A foundation of this conviction of mine is partly based upon seeing how art and culture has operated on a grass-roots level in the Mexican American community. “Making due with what you have” is a partial definition for “rasquache,” a Chicano term that describes an aesthetic of necessity and defiance. Rasquache sprang from poor barrios where working class people had few resources and even less access to art, at least how the dominant society defined art. Creating something out of nothing was rasquache, it was a “people’s art” made by those untrained in art, and it became a primary force in Chicano art and aesthetics.

In this short interview with Dr. Tomás Ybarra-Frausto, a foremost scholar of Chicano and U.S. Latino art, we are given a clear definition of rasquachismo and how it has shaped working class Chicano culture. Ybarra-Frausto makes clear that rasquache is not analogous to the kitsch or low-brow art of the postmodern “avant-garde.” Rasquache has a class dimension, it is rooted in poor Chicano communities and has always been a form of cultural resistance to the dominant society.

During the Chicano Arts Movement of the late 1960s, artists embraced rasquache and exalted the sleek modernist lines and intricate paint jobs of low-rider cars, the altars and religious icons of pious Catholics, the uniquely ornate placas (graffiti) found on the street, the attire of Cholos wearing button down flannel shirts with bandanas around their foreheads, the “Mom & Pop” storefronts painted in bright colors, the iconography of pre-Columbian civilizations and the Mexican Revolution, and so much more. Chicano artists were stirred by the life found in their communities, and they distilled that experience into a unique aesthetic. Those artistic sensibilities still largely imbue and guide contemporary Chicano art.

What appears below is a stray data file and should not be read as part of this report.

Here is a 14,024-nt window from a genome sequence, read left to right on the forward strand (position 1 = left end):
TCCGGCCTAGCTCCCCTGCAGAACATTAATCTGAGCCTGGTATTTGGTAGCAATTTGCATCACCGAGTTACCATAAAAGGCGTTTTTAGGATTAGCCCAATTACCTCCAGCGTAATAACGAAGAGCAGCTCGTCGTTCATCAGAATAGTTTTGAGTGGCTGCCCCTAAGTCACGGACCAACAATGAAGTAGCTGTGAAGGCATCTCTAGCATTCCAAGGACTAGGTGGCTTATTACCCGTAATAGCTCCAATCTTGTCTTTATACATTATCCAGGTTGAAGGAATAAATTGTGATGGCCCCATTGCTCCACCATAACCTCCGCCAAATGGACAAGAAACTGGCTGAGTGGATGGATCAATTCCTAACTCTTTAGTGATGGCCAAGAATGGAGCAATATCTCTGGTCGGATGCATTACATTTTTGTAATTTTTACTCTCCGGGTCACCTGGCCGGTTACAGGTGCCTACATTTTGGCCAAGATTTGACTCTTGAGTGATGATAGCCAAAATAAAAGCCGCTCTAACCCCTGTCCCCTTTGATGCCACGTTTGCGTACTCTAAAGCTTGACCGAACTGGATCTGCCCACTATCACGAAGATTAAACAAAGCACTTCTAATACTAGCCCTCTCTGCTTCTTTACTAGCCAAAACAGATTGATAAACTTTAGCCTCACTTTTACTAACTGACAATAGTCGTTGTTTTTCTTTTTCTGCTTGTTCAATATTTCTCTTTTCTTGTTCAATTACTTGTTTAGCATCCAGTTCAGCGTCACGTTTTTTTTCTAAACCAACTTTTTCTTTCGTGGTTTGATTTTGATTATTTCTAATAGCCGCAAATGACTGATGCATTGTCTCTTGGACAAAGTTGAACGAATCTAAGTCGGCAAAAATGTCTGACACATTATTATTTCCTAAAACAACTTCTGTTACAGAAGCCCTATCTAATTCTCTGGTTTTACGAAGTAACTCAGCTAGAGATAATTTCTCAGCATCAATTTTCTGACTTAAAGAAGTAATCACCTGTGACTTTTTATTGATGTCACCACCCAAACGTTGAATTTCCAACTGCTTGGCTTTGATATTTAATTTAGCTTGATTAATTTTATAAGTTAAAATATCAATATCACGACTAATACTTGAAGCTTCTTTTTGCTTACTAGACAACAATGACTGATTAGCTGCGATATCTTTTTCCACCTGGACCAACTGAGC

Rasquache is a word that once referred to things tawdry and cheap, but its meaning was changed in the late 60s to describe the assortment of visual cues, histories, and cultural identifiers that made up the new Chicano aesthetic. At the time there was an explosion of murals, theater pieces, and posters that were rooted in rasquache sensibilities, works that sought to uplift, beautify, defend, and unite the Mexican American community through art. This is something my friend and artistic associate Gilbert “Magú” Luján (RIP) discussed with me on more than a few occasions. Artists like Magú felt that art was for, and sprang from, the community. Mexican Americans have developed their art and culture from the ground up, nurturing and cultivating it even as it was denied a place in America’s cultural institutions. To Chicanos, Knight’s proclamation that “art is not for everyone” sounds not only ridiculous, but discriminatory.

But there was another dimension to the Chicano Art Movement in the late 1960s. We were inspired by the likes of Diego Rivera, Jose Clemente Orozco, and David Alfaro Siqueiros of the Mexican Muralist School. Those artists created public works in the belief that art was for everyone, and that working people would be enriched by interactions with art. Though snubbed today by those who spout postmodern gobbledygook, that democratic impulse in art still survives.

I must remind the “art is not for everyone” crowd of the 1932 América Tropical mural created in Los Angeles by Siqueiros. Preserved in situ by the Getty Conservation Institute, the mural on L.A.’s downtown Olvera Street now has its own museum, which opened to the public in October, 2012 to great acclaim. América Tropical is one of L.A.’s finest historic examples of art being for everyone; it is a work that birthed a new phase in American muralism that eventually led to Los Angeles becoming the “mural capital of the world” by the early 1970s.

In some quarters art has become a cynical intellectual exercise that is incomprehensible without an art degree and knowledge in dubious and obscurest theories. Things are really much simpler; making and appreciating art is what makes us human. Art is but one facet of an ordered human community, it has always been so. If you want to know what mathematics are all about, you might want to ask a mathematician. If curious about the stars in the heavens, talk to an astronomer. It follows that if you want to know about art, you should ask an artist.